Hold on to Your Password – Facebook Should Not Play a Role in Your Recruitment!

As most of you know, there has been some controversy lately over companies trying to incorporate Facebook into their screening process. They are going about it in a few different ways:

  • Asking you to provide them with your password so they can log into your account
  • Asking you to log them in so they can “look around”
  • Asking you to “Friend” someone in HR so they can see what you have blocked to the public

The key to handling these requests is simple: Just say, “No!” There is no reason for companies to view your Facebook profile. It has no relevance to your employment.

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Image Credit: Master isolated images

The companies that are requesting to view your Facebook profile are over-stepping their boundaries. They don’t have the right to see that information, and states are beginning to put legislation in place to make it official. This week, it was announced that Maryland is the first state to ban companies from asking for employee Facebook passwords. California and Illinois are also considering taking action. The fact that states are going as far as to write laws against this is telling as to how inappropriate the action is.

What you do in your free time (or what you did during college, which is where the majority of Facebook action happens) is your own business and is not the concern of the company whatsoever. Your personal life (in most cases) does not have an effect on your work – which should be what companies are focused on. They should be more concerned with reviewing your LinkedIn profile and your resume, as well as checking your references to find out what kind of employee you are rather than checking to see what you did last weekend.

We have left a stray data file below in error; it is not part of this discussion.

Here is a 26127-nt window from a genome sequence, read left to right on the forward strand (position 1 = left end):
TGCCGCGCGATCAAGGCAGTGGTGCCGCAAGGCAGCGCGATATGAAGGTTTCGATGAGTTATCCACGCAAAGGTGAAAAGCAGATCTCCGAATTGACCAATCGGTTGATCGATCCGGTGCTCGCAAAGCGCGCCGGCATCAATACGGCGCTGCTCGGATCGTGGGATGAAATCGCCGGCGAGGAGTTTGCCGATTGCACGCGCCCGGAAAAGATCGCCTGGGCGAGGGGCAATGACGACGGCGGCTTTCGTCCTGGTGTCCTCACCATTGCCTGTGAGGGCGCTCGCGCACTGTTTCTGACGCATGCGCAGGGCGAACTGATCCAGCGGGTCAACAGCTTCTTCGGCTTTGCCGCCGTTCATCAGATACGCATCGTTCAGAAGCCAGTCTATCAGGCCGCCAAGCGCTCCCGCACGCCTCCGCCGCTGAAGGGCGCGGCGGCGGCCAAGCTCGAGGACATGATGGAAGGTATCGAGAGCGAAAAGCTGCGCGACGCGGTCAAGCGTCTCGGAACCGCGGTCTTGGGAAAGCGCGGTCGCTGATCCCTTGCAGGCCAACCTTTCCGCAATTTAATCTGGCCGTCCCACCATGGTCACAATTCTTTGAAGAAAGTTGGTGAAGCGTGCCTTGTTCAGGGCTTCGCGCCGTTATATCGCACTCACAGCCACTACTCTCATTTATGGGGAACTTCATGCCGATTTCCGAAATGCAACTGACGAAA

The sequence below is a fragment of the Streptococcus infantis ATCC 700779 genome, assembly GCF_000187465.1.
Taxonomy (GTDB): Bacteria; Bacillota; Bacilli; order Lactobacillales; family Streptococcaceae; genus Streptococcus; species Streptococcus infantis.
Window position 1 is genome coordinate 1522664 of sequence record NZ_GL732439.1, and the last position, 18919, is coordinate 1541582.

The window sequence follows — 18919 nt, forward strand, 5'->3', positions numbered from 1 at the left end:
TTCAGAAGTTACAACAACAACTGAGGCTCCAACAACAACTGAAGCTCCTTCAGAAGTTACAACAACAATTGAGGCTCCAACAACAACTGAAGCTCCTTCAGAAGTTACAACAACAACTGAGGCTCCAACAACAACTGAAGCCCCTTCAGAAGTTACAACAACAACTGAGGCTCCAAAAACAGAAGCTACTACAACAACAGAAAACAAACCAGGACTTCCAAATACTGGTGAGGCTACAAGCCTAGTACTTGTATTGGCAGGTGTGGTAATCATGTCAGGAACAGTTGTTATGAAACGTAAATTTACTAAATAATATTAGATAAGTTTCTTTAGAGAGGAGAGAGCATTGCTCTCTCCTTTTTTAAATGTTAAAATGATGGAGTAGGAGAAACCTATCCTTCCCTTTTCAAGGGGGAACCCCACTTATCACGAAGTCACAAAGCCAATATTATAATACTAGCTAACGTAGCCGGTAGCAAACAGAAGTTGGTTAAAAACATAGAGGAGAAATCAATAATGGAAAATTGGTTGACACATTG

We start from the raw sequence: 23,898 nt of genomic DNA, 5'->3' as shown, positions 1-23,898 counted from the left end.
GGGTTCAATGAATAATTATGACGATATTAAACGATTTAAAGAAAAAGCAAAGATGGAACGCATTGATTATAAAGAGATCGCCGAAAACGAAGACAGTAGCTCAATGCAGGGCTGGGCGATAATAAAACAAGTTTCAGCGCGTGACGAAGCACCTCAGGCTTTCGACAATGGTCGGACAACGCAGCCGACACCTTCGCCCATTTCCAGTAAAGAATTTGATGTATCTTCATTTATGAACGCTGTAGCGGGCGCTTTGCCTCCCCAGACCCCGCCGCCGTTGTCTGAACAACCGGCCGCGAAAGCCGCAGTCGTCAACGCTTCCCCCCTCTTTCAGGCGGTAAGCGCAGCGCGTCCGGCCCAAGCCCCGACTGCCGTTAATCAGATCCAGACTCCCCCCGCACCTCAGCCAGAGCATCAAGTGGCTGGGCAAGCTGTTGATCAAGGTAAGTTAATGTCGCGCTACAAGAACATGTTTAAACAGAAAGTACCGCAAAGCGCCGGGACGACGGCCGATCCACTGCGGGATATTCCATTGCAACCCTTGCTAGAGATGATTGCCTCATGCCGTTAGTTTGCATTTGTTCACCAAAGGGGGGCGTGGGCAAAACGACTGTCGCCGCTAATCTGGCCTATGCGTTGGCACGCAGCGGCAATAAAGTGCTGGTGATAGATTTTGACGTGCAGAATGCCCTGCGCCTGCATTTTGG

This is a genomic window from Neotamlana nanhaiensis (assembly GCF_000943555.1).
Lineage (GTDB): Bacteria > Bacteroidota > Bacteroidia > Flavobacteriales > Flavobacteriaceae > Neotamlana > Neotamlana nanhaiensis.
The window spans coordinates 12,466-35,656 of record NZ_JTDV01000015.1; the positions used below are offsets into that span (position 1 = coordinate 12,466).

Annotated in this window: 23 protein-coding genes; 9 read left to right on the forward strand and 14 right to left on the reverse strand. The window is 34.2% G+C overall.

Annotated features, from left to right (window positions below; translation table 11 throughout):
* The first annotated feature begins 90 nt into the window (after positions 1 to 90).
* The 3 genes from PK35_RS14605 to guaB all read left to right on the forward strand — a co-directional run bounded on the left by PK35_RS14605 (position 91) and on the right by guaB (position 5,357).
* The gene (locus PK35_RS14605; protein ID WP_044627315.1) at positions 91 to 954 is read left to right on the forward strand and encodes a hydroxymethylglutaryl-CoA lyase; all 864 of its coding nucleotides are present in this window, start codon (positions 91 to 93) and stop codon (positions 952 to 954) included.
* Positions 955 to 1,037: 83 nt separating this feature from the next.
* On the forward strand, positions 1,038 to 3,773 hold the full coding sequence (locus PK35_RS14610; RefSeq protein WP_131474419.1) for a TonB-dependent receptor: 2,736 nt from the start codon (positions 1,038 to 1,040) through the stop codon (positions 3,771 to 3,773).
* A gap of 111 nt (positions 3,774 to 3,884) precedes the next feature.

The only aspects the company should be focused on is what kind of employee you are, whether or not you would be a fit for the job you are interviewing for, and whether you would be a good fit for the culture and team. This can be accomplished effectively enough via a thorough interview process.

The key is to keep your professional and personal social networks separate. There are obvious exceptions depending on what line of work you are in, but for the most part, Facebook is for staying in touch and keeping up with your friends and family, while LinkedIn should be used for your job search, networking, and connecting with current and former colleagues.

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It is my personal preference to keep these two social platforms very separate. I am not connected with many friends on LinkedIn (not by choice – by happening), and I tend not to “friend” co-workers on FaceBook unless we have some sort of relationship outside of work. I do my best to keep them separate, but every person has their own preference as to how they handle it.

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